Former President Jacob Zuma's staunch ally, Supra Mahumapelo, has pleaded with ANC leaders - those for and against Zuma - to stop debating his legacy in public.
Mahumapelo expressed his views just a day after Zuma took to Twitter to defend his nine years in office as head of state.
He was responding to recent comments made by his successor, Cyril Ramaphosa, and Finance Minister Tito Mboweni about the country's "nine lost years". Ramaphosa often indicated that the period was one in which the country and the ANC had lost their moral compasses.
But Zuma hit back via Twitter, posting that, when he took over as leader, he "never once blamed any predecessor or pointed to any perceived failing of any predecessor".
"I do not believe we have betrayed that trust and I remain proud of much of what we and the country achieved over the past decade. Could we have done more? Yes. Could it have been better? Yes. Was it a wasted decade? No," Zuma posted.
Mahumapelo spoke to journalists during a lunch adjournment at the Gauteng High Court in Johannesburg where he and others are challenging the party's decision to disband the North West provincial executive committee (PEC).
He said he wished all leaders would not air their views on the matter.
"We will continue to face difficulties and we will make mistakes along the way and our responsibilities is to promise South Africans that we will forever work on improving on our mistakes, instead of pointing fingers," said Mahumapelo.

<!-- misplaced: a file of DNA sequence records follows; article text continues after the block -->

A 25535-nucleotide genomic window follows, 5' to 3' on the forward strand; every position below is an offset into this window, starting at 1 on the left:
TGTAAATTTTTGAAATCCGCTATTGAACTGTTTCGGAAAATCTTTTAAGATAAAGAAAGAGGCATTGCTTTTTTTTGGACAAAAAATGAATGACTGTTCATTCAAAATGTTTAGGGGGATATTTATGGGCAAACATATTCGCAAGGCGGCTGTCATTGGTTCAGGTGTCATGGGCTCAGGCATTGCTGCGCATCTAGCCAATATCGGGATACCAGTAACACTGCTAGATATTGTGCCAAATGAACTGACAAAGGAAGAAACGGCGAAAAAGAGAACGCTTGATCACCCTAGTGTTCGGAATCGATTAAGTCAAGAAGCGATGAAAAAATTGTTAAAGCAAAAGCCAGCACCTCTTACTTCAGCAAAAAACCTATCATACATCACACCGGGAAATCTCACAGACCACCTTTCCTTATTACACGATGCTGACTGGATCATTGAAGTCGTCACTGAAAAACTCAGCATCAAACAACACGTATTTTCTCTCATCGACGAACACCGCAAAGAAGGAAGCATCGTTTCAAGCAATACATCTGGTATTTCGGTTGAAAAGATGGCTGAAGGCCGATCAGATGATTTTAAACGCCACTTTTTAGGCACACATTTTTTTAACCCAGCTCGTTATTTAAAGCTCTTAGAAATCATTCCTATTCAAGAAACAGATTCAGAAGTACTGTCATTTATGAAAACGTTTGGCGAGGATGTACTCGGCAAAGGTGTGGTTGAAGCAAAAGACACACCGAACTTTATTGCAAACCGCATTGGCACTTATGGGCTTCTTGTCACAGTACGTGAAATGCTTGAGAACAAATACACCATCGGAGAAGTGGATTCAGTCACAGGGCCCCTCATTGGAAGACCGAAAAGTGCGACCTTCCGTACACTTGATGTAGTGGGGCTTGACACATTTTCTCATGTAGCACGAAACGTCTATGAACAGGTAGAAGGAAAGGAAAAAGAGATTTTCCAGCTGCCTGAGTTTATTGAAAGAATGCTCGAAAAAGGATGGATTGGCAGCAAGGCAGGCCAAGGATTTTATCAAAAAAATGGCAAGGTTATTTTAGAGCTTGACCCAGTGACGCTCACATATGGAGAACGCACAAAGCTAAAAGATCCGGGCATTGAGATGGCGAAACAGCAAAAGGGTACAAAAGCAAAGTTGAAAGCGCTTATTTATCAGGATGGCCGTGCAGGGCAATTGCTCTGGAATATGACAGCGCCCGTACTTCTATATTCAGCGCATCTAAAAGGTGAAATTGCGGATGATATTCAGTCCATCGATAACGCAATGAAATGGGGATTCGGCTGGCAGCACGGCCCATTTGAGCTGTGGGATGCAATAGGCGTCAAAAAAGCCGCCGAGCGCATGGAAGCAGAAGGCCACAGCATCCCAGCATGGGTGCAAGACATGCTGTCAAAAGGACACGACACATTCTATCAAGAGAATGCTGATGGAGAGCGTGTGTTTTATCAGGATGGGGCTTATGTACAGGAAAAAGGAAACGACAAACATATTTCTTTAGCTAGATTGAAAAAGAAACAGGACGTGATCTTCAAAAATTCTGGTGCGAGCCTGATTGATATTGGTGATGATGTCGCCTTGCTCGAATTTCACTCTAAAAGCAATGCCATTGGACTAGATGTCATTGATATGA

"Imagine if we started from Langalibalele Dube and point out every mistake that was there over the past 107 years, the ANC would not move forward," he added, referring to the party's first president.
Mahumapelo blamed some of the country's challenges on colonialism and apartheid, and acknowledged that there was no way of perfecting leadership.
Mahumapelo, known for his close relationship with the former president, said the blame game was not a direction South Africa should be taking.
"My request to the leadership of the ANC: Let's pause a bit, move away from this debate. It's not helpful for South Africa and the ANC," he said.
Can't stop people using my name
Mahumapelo insisted he had no links to the many political parties that were mushrooming across parts of the country.
Parties like the Mazibuye African Congress, the African Freedom Revolution, the African Transformation Movement (ATM) and the African Content Movement (ACM) have been launched recently - all having some link to former president Jacob Zuma.
The ATM has bagged the support of long-time ANC member Mzwanele Manyi, while former SABC COO Hlaudi Motsoeneng decided to establish his own party - ACM.
Mahumapelo was once linked to the Mazibuye African Congress before it decided to turn its NGO idea into a political party. However, he denies any links to the party.
"I will always remain a member of the ANC until I die. That is fundamental. It's not going to change and people will continue to link my name, for many years people continue to link my name. It's not going to materialise," said Mahumapelo.
When asked why he had not acted against those associating their organisations with his name, he said he had bigger things to worry about.
"It's up to them. I am not interested in what they are doing. I am just interested in the ANC winning in May," said Mahumapelo.
He added that it was important to keep the ANC united and relevant to South Africans.
"I can't be running after people saying this and that about me."
"It happens to me every hour of the day. Now it means if I do that, I am going to be defocused and not focused on the work I have to do as an ANC member," he continued.